Aging will cause inevitable changes in your body. And there is no way to stop the aging process completely. You can slow it down but you cannot stop it completely. This aging process affects all the tissues of the human body. No part is left out. The effects of aging on tissues include all the changes that occur in the cells as well as in their extracellular materials. The major change that your body cells would experience as you grow older is that they will not divide as quickly as they used to. By the time the rate of cell death outruns the rate of cell division, the full-blown effects of aging become visible.
Aside from your cells, the aging process also affects cellular and extracellular elements. For instance, the structure of collagen fibers in your body would become increasingly irregular in structure as you age. These fibers may increase in number, but they would decrease in quality. As a result of this, all the connective tissues in your body would become more fragile and less flexible. This would affect your ligaments, tendons, and all connective tissues since they have an abundance of collagen in them. In addition to the change in flexibility and fragility, your connective tissue also experiences a change in elasticity. These three are mostly responsible for some of the typical symptoms of aging, including skin wrinkling, bone fragility, and so on.
An Overview of the Tissues in Your Body
There are various types of cell in every living tissue. However, the structures of these cells are very similar. So when you take a given tissue, what you will find is similar cells arranged in layers. These cells assemble in the tissue to carry out a specific function.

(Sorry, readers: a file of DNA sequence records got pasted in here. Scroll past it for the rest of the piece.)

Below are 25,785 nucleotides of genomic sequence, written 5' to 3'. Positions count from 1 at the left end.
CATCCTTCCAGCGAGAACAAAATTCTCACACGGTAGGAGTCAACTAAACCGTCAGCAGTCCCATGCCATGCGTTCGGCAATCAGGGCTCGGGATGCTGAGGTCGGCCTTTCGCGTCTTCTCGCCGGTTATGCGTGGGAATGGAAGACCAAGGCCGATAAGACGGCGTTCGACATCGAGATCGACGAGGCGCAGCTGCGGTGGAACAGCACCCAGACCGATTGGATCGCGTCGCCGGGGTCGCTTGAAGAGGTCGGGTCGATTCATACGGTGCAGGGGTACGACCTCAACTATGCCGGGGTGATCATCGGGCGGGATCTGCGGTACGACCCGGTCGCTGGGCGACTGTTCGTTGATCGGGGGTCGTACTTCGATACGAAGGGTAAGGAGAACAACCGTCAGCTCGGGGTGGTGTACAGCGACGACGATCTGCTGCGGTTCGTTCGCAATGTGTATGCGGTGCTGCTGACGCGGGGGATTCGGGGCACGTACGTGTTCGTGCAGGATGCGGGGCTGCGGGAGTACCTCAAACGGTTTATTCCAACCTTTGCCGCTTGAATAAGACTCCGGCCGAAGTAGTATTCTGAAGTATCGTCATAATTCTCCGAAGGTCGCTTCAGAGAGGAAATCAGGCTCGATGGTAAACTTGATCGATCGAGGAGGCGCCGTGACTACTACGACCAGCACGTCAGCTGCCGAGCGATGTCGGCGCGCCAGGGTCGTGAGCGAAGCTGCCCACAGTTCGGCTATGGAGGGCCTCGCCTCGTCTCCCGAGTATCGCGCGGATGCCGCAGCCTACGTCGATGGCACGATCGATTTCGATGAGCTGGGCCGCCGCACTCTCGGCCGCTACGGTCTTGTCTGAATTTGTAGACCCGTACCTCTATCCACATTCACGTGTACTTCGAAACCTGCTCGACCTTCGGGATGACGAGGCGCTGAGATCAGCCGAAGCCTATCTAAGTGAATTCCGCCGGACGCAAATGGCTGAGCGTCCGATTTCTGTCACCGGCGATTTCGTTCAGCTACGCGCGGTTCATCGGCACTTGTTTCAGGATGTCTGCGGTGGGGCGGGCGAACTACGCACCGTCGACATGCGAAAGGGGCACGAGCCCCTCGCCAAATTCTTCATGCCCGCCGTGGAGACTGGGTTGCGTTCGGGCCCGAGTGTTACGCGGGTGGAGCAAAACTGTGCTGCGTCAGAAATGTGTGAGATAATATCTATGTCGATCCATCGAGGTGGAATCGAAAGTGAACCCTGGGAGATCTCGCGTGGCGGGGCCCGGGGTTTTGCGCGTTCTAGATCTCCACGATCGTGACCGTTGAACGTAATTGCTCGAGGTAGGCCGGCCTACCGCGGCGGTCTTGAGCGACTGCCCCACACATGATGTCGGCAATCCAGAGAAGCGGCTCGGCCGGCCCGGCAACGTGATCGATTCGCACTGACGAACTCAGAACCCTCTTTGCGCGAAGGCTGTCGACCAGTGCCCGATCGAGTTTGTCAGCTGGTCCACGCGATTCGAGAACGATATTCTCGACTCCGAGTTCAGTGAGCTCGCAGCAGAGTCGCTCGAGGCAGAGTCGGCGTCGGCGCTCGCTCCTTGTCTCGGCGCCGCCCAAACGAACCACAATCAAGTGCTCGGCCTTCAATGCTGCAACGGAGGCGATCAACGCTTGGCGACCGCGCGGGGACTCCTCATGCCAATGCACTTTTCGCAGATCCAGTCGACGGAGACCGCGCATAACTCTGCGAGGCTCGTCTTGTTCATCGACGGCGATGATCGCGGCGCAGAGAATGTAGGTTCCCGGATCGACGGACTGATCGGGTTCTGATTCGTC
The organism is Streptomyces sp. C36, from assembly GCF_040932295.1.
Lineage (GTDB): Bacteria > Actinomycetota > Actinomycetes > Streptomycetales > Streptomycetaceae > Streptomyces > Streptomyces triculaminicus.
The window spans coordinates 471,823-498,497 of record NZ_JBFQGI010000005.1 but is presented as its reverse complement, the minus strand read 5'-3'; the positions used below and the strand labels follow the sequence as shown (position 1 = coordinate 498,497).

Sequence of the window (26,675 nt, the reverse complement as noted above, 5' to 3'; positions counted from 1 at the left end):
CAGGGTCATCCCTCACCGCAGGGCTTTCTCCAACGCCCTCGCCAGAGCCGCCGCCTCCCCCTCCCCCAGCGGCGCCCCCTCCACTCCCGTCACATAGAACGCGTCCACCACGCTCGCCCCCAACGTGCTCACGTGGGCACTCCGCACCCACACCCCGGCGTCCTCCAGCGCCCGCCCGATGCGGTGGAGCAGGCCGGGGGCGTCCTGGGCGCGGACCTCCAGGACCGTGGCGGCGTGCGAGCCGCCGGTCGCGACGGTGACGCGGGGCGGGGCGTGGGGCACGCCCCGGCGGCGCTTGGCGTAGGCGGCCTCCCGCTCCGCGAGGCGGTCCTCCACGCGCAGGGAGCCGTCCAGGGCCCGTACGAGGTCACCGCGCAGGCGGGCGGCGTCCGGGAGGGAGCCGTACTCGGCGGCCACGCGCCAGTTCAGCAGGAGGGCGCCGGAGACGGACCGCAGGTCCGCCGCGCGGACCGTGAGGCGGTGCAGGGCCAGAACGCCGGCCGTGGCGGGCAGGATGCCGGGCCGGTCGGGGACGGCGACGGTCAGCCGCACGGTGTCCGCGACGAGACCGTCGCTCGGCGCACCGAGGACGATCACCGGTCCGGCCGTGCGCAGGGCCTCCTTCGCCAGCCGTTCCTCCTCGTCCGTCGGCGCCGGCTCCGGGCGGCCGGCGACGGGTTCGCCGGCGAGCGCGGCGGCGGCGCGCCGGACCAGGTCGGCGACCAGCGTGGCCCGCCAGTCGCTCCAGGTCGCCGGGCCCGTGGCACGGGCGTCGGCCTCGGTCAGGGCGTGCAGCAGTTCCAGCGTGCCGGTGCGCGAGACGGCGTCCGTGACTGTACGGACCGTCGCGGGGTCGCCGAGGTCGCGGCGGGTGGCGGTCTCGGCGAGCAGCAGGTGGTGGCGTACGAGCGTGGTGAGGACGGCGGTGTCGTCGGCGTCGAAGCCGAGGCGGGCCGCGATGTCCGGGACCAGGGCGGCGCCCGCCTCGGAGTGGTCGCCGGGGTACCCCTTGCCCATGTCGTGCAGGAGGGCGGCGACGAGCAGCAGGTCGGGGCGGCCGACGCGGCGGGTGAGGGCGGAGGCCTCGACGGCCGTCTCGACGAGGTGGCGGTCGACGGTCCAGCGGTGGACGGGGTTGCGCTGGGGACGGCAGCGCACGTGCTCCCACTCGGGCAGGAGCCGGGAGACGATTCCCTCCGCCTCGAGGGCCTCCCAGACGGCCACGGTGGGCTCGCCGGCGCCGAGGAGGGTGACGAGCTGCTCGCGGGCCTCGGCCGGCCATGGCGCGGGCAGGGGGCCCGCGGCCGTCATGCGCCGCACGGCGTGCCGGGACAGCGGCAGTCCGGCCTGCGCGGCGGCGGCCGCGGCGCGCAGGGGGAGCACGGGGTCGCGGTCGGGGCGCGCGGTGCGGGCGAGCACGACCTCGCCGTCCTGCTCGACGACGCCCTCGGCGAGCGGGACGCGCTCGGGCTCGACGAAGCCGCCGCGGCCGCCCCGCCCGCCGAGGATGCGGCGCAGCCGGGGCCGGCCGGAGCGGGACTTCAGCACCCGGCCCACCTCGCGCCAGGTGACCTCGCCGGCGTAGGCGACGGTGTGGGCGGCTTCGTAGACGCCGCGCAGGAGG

While cells are of various types, tissues are of only 4 basic types. They are as follows:
1. Connective tissue
These tissues support other tissues in your body. Another function of connective tissues is to connect (bind) the tissues that make up an organ together. They provide structure and support to your skin as well as internal organs. Examples of connective tissues include ligaments, bone, tendons, lymph tissues, and blood.
2. Epithelial tissue
These are the tissues that provide a covering for the body layers that lie deep within. They cover the skin. They also cover the linings of all the internal passages of the body like those of the GI system, respiratory system, etc.
We all know what muscles do. But you may not know that they are divided into three types. First, we have striated muscles, which are the muscles that you can move voluntarily. They include the muscles that aid locomotion (the movement of your skeleton to carry you from place to place)
The second type is the smooth muscles. These are the muscles that you cannot control voluntarily. This is why some people call them involuntary muscles. They include the muscles that control breathing, the muscles of your stomach.
Finally, we have cardiac muscle. The cardiac muscle makes up most of your heart wall. Technically speaking, they are also involuntary muscles.
4. Nerve tissue